302/4-Speed: 1978 Ford Mustang II King Cobra

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People are often unkind about the Mustang II, stating it is unworthy of wearing the iconic Mustang badge. However, history shows that, like its predecessor, the Mustang II was the right car at the right time for the American buying public. This 1978 model is the King Cobra version. It looks tired, but the photos and Marti Report confirm it is a rock-solid project candidate featuring some desirable factory options. I must say a big thank you to Barn Finder Tony P for spotting this promising project candidate.

Okay, it’s time for me to make an admission. I have never been a massive fan of the Mustang II’s styling. I have always considered it almost a caricature of its predecessor, but that is a personal opinion you may not share. I respect you if that is the case. This King Cobra rolled off the line in 1978, which was the badge’s final production year before the Fox-Body hit the market. The first owner ordered it in Code 2R Bright Red with contrasting Orange tape. However, this car’s most striking feature is the glass T-top, a feature you don’t see every day. The paint is well past its “best-before” date, with little evidence of the stripes. However, what this classic lacks in beauty, it compensates for in sheer strength. The photos support the seller’s statement that this classic is as solid and rust-free as the day it rolled off the lot. The front fender and hood received damage from a falling post, but the seller includes replacement panels to assist the buyer on their restoration path. That appears to be the only sheetmetal damage worth noting, suggesting this could be an ideal candidate for a first-timer or an enthusiast wishing to follow the DIY restoration path. The tinted glass is clear, and although some trim pieces have seen better days, most are restorable.

The seller doesn’t supply any interior shots, and this image is as close as we come to seeing the King Cobra’s Red cloth and vinyl interior trim. Therefore, making a definitive call on its condition is impossible. Kits are available if a retrim proves necessary, and these aren’t outrageously expensive. The first owner splashed their cash on some desirable options, including air conditioning, a console, and an AM/FM stereo/8-track player.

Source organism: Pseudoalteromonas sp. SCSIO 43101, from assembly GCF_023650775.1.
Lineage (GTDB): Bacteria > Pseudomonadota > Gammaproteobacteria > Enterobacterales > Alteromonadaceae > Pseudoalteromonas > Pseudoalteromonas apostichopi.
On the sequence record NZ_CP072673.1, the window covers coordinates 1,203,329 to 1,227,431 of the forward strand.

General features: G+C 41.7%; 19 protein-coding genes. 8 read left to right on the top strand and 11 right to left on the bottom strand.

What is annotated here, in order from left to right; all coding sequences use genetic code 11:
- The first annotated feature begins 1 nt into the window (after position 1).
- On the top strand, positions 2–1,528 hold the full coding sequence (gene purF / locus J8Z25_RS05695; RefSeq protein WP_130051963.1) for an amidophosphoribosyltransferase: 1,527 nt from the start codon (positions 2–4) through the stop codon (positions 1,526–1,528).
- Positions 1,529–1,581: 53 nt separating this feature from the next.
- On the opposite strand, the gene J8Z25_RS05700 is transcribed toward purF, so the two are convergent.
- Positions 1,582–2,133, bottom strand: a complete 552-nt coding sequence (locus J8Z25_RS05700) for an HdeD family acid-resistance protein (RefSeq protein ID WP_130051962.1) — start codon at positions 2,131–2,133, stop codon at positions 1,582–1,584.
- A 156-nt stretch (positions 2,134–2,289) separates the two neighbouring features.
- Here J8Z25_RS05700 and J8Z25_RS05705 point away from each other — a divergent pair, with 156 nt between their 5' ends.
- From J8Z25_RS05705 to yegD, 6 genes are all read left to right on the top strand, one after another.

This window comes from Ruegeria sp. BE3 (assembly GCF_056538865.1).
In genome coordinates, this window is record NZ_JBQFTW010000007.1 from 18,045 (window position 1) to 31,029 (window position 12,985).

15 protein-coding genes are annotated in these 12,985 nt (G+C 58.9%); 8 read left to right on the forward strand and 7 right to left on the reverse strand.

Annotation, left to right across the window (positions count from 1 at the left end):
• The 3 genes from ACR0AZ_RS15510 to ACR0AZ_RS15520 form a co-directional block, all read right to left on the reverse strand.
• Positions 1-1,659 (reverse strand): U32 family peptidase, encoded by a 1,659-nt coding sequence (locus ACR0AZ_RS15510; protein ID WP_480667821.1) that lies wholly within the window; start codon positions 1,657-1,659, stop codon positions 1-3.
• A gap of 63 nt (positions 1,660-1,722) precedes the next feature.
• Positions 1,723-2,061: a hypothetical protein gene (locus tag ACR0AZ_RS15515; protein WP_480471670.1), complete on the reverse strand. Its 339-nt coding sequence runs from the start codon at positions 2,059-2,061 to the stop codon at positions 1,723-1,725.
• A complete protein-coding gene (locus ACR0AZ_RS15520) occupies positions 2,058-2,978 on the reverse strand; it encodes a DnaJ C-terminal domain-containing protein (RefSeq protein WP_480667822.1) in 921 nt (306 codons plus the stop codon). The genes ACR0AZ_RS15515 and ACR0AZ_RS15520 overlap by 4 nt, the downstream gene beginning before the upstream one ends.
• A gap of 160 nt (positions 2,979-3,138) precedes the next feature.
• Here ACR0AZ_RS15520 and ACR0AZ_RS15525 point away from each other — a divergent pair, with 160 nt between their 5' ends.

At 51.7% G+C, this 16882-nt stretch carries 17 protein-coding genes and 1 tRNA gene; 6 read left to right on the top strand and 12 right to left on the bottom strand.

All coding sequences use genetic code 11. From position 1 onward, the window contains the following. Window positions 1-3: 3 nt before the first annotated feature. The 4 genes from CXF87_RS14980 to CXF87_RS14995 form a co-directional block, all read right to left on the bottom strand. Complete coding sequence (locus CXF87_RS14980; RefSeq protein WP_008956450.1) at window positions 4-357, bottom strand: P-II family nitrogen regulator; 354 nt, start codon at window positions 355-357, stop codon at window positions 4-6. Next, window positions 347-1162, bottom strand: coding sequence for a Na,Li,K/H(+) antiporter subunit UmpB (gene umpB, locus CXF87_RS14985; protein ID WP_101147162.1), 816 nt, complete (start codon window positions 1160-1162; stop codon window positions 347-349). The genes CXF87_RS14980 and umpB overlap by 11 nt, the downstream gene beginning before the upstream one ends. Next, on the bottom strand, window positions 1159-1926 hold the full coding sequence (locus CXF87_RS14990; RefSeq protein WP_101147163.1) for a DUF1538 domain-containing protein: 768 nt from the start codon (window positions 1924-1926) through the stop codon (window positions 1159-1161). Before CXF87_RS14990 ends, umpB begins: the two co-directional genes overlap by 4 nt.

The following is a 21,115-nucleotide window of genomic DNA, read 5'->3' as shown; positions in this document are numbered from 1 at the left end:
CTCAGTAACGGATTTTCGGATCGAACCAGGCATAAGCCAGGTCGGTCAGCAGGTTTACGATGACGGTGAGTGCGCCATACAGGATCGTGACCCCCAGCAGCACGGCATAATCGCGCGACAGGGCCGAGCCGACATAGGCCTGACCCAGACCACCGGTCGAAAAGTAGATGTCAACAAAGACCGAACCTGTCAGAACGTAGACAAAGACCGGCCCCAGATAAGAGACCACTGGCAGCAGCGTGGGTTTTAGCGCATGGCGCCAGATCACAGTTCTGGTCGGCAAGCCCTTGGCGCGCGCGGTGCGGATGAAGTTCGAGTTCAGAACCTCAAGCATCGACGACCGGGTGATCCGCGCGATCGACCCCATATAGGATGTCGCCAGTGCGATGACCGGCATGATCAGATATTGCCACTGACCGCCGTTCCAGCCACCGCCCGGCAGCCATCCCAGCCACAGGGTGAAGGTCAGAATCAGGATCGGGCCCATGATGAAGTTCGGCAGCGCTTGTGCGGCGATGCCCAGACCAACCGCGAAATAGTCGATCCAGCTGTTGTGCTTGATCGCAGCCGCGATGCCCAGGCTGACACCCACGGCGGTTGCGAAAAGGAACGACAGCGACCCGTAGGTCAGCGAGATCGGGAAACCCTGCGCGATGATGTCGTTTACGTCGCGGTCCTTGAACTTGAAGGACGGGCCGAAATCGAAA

King Cobra buyers in 1978 automatically received Ford’s 302ci V8, and this car’s first owner teamed that engine with a four-speed manual transmission. The 302 was a shadow of its former self in 1978, producing 139hp and 250 ft/lbs of torque. Therefore, the ¼-mile ET of 17.1 seconds was what buyers expected during The Malaise Era. However, there is plenty of positive news for potential buyers. This King Cobra is an original survivor with 93,000 miles on the clock. The seller recently replaced the fuel tank, fuel pump, carburetor, water pump, timing chain, radiator, plugs, brake booster, master cylinder, and brake lines. The effort and expense proved worthwhile because this Ford is a turnkey proposition that runs and drives exceptionally well. Flying in and building a relationship with this classic on the journey home is a viable option.

The Mustang II is a much-maligned creature and is often the butt of jokes. However, it hit showroom floors during an energy crisis, and the buying public embraced it to the extent that 296,041 cars found homes during the first production year. The Mustang II spent years in the unloved basket, but they have recently gained attention in the classic market, and values are climbing. The seller listed this King Cobra here on Craigslist in Lakewood, Colorado, for $10,000. That figure is realistic for a rust-free project candidate, but do you love this survivor enough to give it a new home?

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  1. Bob_in_TN Bob_in_TNMember

    Thank you Adam for a reasonably-toned write up on this Mustang II. It looks well-worn but perhaps not abused, and could be a good candidate for restoration.

    As reported by a friend, this weekend’s Ford Carlisle show featured the Mustang II, since it has been 50 model years since its introduction. There were about 34 present, some of which were high-end restorations. They do have a respectable following.

    Like 15
  2. james sartor

    These are still more Mustang than Ford’s current D Cell powered imposter they call a Mustang. Mustang goes ROAR and not WHIRR. Call them Edsel II but not Mustang.

    Like 21
    • scottymac

      There were rumors when the Mach E surfaced that Ford planned an ICE engined four door Mustang sedan. That’s where I draw the line.

      Like 0
  3. Big C

    $10,000? 5 years ago? A King Cobra in this condition was under $4,000. I see they had one too many wobble pops and took out a mailbox with the right front fender. And, if those T Tops leaked like most of them did? There’s no wonder we don’t see the interior.